Below is the full menu from this brunch, with recipes…

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Since it was the end of blueberry season, I served a LOT of blueberries.  What goes well with blueberries?  Everything… just kidding.  Honey!  My grandparents’ neighbors have hives that produce some amazing honey and we used it on several dishes.

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BlueberryCrostini.jpgI found the recipe on (you guessed it) PINTEREST!! This recipe originated from a food blog called Two Peas & Their Pod, and it is definitely a keeper.

INGREDIENTS:

2 cups fresh blueberries
4 tablespoons fresh lemon juice, divided
1 tablespoon honey
1 cup ricotta cheese
Zest of 1 large lemon
1 French baguette, thinly sliced and toasted
Additional honey, for drizzling

DIRECTIONS:

1. Preheat oven to 400 degrees F. Place blueberries on a large baking sheet. Pour two tablespoons of the fresh lemon juice over the blueberries. Drizzle 1 tablespoon honey over blueberries. Gently toss the berries. Roast for 7-10 minutes or until blueberries are soft and almost ready to pop. You want to take them out of the oven before they pop. Let the blueberries cool to room temperature.

2. In a small bowl, combine ricotta cheese, the remaining 2 tablespoons of lemon juice, and lemon zest. Spread the baguette slices with the ricotta cheese mixture. Spoon roasted blueberries on top of the cheese. Drizzle each baguette slice with honey and serve.

Note-to toast baguette slices-preheat oven to 400 degrees F. Place baguette slices on a large baking sheet and toast until edges are slightly golden and bread begins to toast, about 5 minutes.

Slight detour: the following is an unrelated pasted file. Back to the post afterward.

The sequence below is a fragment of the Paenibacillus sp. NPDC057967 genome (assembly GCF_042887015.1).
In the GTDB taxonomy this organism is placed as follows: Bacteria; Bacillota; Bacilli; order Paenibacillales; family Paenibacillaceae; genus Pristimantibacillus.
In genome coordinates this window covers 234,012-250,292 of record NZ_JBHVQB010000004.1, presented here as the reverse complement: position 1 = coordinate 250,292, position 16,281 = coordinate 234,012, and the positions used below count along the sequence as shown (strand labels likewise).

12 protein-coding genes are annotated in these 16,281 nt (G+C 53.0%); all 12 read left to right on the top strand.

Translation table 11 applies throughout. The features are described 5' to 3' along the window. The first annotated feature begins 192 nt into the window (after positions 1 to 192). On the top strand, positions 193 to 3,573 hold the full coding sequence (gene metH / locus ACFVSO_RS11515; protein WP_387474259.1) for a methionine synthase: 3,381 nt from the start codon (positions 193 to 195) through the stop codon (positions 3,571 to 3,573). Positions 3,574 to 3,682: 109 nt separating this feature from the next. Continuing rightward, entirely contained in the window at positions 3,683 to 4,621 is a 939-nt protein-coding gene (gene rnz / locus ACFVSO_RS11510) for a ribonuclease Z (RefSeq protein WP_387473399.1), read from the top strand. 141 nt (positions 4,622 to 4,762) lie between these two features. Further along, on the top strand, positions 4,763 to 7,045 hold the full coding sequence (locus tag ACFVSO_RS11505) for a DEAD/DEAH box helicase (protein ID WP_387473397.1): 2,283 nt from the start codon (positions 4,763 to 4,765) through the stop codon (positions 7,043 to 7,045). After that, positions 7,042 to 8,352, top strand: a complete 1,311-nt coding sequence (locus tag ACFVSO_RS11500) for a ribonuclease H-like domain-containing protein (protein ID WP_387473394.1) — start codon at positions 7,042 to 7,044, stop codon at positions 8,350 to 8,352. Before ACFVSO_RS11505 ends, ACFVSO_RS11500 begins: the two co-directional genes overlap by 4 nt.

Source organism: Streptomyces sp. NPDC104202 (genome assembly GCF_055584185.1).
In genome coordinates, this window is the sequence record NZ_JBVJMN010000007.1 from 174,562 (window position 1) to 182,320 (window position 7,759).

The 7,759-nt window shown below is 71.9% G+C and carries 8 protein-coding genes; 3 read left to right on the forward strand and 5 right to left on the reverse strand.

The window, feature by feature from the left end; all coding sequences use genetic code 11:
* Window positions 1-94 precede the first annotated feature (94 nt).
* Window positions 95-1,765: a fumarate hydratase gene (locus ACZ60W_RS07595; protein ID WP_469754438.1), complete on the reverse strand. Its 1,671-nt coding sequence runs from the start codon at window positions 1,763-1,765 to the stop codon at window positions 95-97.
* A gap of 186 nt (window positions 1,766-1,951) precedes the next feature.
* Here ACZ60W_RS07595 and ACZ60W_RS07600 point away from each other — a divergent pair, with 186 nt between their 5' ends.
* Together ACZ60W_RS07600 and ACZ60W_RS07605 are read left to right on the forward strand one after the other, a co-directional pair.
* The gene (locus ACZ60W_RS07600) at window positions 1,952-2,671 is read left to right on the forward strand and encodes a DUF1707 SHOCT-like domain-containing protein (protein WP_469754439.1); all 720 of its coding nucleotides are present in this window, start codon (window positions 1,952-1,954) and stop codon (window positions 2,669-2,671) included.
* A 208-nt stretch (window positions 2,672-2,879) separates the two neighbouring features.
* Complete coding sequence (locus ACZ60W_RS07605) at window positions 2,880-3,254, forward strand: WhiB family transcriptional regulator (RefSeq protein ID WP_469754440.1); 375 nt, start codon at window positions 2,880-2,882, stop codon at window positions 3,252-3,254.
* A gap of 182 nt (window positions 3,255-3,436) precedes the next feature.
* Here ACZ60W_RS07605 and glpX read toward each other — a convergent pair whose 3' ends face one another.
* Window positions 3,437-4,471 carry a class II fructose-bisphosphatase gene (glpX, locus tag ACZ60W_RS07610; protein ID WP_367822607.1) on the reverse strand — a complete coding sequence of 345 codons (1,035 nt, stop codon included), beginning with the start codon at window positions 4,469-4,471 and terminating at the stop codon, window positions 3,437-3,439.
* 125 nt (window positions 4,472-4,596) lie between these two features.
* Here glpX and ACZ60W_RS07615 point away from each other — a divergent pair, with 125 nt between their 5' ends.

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This is CRACK.  If you’ve never had candied bacon, stop what you’re doing and make this.  I have no real recipe, per se, I just know how it’s done.  When I was in graduate school, I interned for Turner Broadcasting.  One assignment was to assist on a photoshoot for CNN’s “Slow Food” Special, featuring Chef Linton Hopkins of Restaurant Eugene and Holeman & Finch. He showed us how to make candied bacon in the kitchen of Restaurant Eugene, and I’ve been hooked ever since.  Maybe that explains the root canal I had earlier today???

Buy some good, thick cut applewood smoked bacon, place on a baking sheet (I line with foil), pile brown sugar on each slice of bacon, and crack some fresh pepper.

Cook at 350 for about 20 minutes, turning halfway through, and adding more brown sugar.  It’s that easy.  And 20 minutes in an estimate.  I don’t even know really.  It will look like a sticky, bacony, delicious mess.  Don’t let it burn.

When you take it out, let it cool and it should be hard like CANDY.  This past brunch, I threaded the bacon on wooden skewers, it makes it easier to handle and much better presentation.

quiche.jpgI use pre-made Pillsbury pie crust.  It’s good, cheap, easy and comes in a pack of two.  For some reason, I don’t know how to make only one quiche.

Keep the pie crust frozen until you are ready to fill it.

Preheat oven to 350 degrees.

Cook vegetables on stovetop – this particular time I used garlic, red, yellow, and green bell peppers, and Vidalia onions.  I cooked it just until slightly soft with some olive oil and garlic, then added fresh basil, thyme, and julienned sun dried tomatoes (from a jar in oil and spices, drained).  I don’t know how much (a big handful)…

Next, spoon hot mixture evenly between two pie crusts, and then cover in shredded swiss cheese, about 1 cup each.

Next, mix 8 eggs with 3/4 cup half and half, salt and pepper, and red pepper flakes.  Whisk, and then pour evenly into each pie crust.

Finally, lightly sprinkle each pie with crumbled feta, and drop dollops of herb goat cheese (I buy the Publix brand, sold in the deli.) Yes, these pies have a lot of cheese.  I REALLY love cheese, ok!?

Cook for about 35- 40 minutes, or until the egg mixture is set but jiggles a little when you shake the pan.  I know, that is very scientific and precise.

Let cool for 15 minutes before serving.